by Lyle Daly | Sept. 5, 2019
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What is middle-class? The term gets thrown around all the time, but despite the attention given to the middle class, there’s no fixed definition of what makes a person part of that group. That’s why we conducted a survey and asked people the traits they perceive as middle class.
We received a range of responses, and some of the less popular ones are certainly debatable.
Out of those polled, 7.5% perceived having no debt as a trait of the middle class, but that would rule out the many Americans with mortgages. And while 15.5% of respondents saw having a car that’s no more than five years old as middle class, many successful people in big cities have no need for a car in the first place. And plenty of unsuccessful people go into debt to buy a shiny new car.
However, when we narrow it down to the four traits that over 50% of respondents perceived as being middle-class, they provide a checklist you can use to assess whether you make the cut.
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The biggest marker of being in the middle class for our respondents was the ability to pay your bills on time. 83.9% of those polled chose this option.
It makes sense that this trait was so highly valued. Being able to pay your bills on time shows that you can sustain your current lifestyle. If you have trouble with this, you could rack up late fees or end up living off your credit cards as you try to stay on top of your expenses.
A close second among our traits that define the middle class is a secure job, something that 80.3% of our respondents agree with.
What's a secure job, though? While full-time employment may initially comes to mind, a growing number of adults decide to go freelance or work as part of the gig economy instead of a traditional employment model.
A more inclusive way to look at this is your average hours of work per week. We’ve found that the middle class works between an average of 34.9 to 42.7 hours per week, depending on their industry. If you regularly have that much work per week, you can check off this box.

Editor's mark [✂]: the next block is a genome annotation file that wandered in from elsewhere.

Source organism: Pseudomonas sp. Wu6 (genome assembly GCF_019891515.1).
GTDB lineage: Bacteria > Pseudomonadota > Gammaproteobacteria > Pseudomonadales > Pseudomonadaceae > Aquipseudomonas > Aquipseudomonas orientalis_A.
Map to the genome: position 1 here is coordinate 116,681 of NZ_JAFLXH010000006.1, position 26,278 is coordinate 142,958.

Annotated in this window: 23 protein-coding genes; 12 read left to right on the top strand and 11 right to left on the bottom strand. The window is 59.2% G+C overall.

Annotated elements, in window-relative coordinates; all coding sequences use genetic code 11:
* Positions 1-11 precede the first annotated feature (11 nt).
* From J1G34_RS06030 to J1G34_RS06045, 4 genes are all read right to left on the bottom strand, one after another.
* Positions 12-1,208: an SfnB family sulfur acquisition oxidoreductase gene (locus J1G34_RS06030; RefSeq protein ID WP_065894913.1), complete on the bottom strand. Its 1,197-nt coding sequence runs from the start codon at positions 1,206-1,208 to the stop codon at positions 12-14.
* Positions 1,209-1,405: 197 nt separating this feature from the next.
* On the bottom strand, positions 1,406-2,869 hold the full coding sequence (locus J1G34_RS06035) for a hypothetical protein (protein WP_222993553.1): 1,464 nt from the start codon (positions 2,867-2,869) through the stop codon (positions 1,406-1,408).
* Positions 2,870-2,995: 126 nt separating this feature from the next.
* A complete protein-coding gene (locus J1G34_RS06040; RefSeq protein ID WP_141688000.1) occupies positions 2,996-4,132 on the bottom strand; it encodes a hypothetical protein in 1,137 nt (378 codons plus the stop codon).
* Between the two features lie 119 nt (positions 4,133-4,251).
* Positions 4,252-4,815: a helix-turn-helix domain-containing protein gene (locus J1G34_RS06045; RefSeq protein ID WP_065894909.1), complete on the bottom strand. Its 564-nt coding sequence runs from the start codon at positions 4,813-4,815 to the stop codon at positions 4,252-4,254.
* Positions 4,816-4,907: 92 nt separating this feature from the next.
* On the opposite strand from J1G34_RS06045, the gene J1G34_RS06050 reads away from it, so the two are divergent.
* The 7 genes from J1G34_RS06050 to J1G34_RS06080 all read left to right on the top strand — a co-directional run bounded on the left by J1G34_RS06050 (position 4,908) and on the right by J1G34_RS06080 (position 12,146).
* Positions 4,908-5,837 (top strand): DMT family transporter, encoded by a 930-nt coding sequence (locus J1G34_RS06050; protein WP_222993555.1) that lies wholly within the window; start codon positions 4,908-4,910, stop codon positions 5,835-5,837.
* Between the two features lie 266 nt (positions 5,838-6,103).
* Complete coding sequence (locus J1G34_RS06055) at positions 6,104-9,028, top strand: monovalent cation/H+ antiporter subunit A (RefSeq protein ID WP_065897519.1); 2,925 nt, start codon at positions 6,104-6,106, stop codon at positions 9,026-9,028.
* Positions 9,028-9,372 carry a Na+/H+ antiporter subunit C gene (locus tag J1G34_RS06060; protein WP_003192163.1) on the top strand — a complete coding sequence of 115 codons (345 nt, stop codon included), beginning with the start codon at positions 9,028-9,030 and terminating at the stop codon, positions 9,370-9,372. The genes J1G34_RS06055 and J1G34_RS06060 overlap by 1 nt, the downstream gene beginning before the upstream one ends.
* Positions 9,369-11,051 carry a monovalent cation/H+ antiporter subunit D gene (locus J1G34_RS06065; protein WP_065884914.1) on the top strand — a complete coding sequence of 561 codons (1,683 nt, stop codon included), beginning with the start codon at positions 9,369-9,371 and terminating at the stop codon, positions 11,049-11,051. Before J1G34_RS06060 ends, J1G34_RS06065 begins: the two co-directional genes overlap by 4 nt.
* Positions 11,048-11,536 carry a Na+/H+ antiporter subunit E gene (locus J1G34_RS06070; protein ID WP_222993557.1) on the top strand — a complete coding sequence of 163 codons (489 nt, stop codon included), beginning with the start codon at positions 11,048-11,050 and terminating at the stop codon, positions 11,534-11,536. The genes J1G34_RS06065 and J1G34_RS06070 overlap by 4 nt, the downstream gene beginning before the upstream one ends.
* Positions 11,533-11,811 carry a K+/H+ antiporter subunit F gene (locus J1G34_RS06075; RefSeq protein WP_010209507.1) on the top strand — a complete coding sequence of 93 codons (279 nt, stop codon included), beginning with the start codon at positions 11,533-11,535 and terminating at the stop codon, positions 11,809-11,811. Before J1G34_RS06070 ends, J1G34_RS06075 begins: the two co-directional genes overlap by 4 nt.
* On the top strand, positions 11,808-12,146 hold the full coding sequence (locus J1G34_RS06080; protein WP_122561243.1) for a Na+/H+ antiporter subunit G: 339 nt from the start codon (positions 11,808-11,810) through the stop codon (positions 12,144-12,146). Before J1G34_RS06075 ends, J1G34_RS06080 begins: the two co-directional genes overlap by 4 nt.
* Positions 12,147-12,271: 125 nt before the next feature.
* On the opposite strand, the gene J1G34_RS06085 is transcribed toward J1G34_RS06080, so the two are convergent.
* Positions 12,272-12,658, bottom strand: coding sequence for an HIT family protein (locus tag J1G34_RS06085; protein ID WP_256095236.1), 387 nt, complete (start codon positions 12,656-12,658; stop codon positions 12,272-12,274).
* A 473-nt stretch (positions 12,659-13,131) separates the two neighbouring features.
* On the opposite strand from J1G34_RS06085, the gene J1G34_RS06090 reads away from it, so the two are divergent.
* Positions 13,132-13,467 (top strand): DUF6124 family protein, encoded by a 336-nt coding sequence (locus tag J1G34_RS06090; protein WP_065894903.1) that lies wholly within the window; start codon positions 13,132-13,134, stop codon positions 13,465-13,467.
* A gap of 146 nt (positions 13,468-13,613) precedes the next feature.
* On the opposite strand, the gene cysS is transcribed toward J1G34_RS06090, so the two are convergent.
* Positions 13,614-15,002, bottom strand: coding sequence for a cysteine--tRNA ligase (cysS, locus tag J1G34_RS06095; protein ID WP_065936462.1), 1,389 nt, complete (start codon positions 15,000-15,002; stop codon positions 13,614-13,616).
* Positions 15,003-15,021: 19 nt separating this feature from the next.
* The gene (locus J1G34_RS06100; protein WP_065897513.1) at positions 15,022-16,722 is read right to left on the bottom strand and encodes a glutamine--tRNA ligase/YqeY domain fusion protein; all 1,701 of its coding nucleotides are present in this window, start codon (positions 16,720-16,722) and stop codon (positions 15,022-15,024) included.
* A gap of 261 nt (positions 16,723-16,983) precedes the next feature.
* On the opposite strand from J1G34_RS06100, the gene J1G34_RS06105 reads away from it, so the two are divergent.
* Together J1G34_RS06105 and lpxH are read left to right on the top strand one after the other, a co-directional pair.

63.7% of our respondents considered the ability to save money a trait that makes a person middle-class. One common recommendation by financial experts is to save at least 20% of your income. But any amount is better than nothing.
If you can’t save, you won’t be able to start an emergency fund, build wealth, or prepare for future purchases, such as a home. That’s why some of the most popular financial advice is to pay yourself first, meaning you deposit money into your savings account before doing anything else with your paycheck.
To 51.2% of respondents, being middle-class meant having both the time and money to take a vacation.
"Middle class" may not mean that you can afford all the luxuries you want, but it does indicate that you’re successful enough to take a break from work every now and then. If you don’t have enough disposable income to plan a vacation or you’re never able to take time off, it tilts your work-life balance too far in the work direction.
To sum it up, if you can say that all the following statements are true, then most people would consider you middle class:
None of these items alone are a good indicator that you’re middle class. But when you combine them together, they show that you’ve achieved that level of success.
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